WASHINGTON, Jan. 11, 2017 - A change in House budgetary rules could make it easier for states or local governments to gain control of federal lands. The new rule, pushed by Natural Resources Chairman Rob Bishop, would mean that transfers of federal lands to local and state governments would no longer require a spending or revenue offset to account for the value of the acreage.
The rule change has come under sharp criticism from conservation groups who want to keep public lands in federal hands. But the rule doesn’t apply to Senate procedures, and any House-passed transfer bills would still have to pass the Senate, where Republicans hold a narrow 52-48 majority.
“Why are we binding ourselves on a simple accounting technique? It’s stupid,” Bishop, R-Utah, said of the old rule that required budget offsets. “Take the accounting techniques out of the evaluation. Let Congress make the policy based on what is the good policy, without being held up by some ineffective and arcane accounting technique.”
Another concern of conservationists is that financially strapped state or local governments would sell off the land once it’s in their hands. Bishop say that’s easy to prevent by writing restrictions into the transfer legislation.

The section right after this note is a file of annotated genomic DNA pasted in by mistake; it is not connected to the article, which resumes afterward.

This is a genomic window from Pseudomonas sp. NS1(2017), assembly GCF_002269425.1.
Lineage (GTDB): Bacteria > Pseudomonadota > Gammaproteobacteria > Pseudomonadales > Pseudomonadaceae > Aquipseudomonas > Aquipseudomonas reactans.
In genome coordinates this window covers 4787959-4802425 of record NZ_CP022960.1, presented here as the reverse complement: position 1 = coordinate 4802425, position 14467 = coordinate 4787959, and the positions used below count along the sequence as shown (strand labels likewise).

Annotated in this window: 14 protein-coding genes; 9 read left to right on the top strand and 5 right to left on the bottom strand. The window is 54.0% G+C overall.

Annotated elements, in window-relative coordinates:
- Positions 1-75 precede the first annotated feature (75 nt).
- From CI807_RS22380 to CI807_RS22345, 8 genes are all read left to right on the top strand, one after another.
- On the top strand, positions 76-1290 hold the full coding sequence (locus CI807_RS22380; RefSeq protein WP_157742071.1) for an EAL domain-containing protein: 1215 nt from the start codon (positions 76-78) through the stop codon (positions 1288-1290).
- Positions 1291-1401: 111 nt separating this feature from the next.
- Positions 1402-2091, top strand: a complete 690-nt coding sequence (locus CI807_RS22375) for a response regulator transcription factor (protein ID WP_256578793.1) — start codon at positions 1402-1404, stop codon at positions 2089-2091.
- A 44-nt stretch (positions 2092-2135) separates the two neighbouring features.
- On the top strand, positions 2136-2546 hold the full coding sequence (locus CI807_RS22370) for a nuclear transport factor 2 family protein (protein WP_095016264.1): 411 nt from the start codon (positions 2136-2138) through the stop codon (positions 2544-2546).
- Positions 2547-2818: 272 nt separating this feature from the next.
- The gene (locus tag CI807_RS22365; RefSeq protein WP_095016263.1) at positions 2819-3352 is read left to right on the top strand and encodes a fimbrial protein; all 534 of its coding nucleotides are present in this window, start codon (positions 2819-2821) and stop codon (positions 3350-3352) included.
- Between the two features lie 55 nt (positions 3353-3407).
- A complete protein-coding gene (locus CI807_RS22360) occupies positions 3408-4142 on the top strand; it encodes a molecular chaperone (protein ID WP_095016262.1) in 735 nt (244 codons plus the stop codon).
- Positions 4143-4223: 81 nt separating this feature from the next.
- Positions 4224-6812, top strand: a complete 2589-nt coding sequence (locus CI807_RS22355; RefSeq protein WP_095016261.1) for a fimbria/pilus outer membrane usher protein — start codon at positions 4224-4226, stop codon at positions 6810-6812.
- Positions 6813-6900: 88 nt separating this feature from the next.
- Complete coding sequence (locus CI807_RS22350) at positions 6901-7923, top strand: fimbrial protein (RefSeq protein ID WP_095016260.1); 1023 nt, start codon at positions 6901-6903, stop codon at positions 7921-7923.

A wild card is Trump’s nominee for Interior, Rep. Ryan Zinke. The Montana Republican has opposed federal land transfers but voted for the rules package last week. President-elect Donald Trump also has made differing statements on the issue.
Still, Bishop thinks the House rules change is a significant step forward. “We’ll make policy decisions based on policy objectives, not necessarily trying to find the offset that we have to do this to satisfy an unfair rule.” Could a land transfer get enacted? “Yeah. Will it definitely? Not necessarily,” he said. “It’s still got to go to Congress. Congress has to decide they have to do those kinds of exchanges.”
Another rule change approved by the House could allow lawmakers to force votes to cut specific agencies or even specific government employees. It reinstates for one year what is known as the Holman rule. House Majority Leader Kevin McCarthy calls the rule change a “pilot program,” since it’s scheduled to expire in one year. House Agriculture Chairman Mike Conaway, R-Texas, says he isn’t convinced that the rule is needed but says it will be allowed to expire if it’s abused.
#30For more news, go to: www.Agri-Pulse.com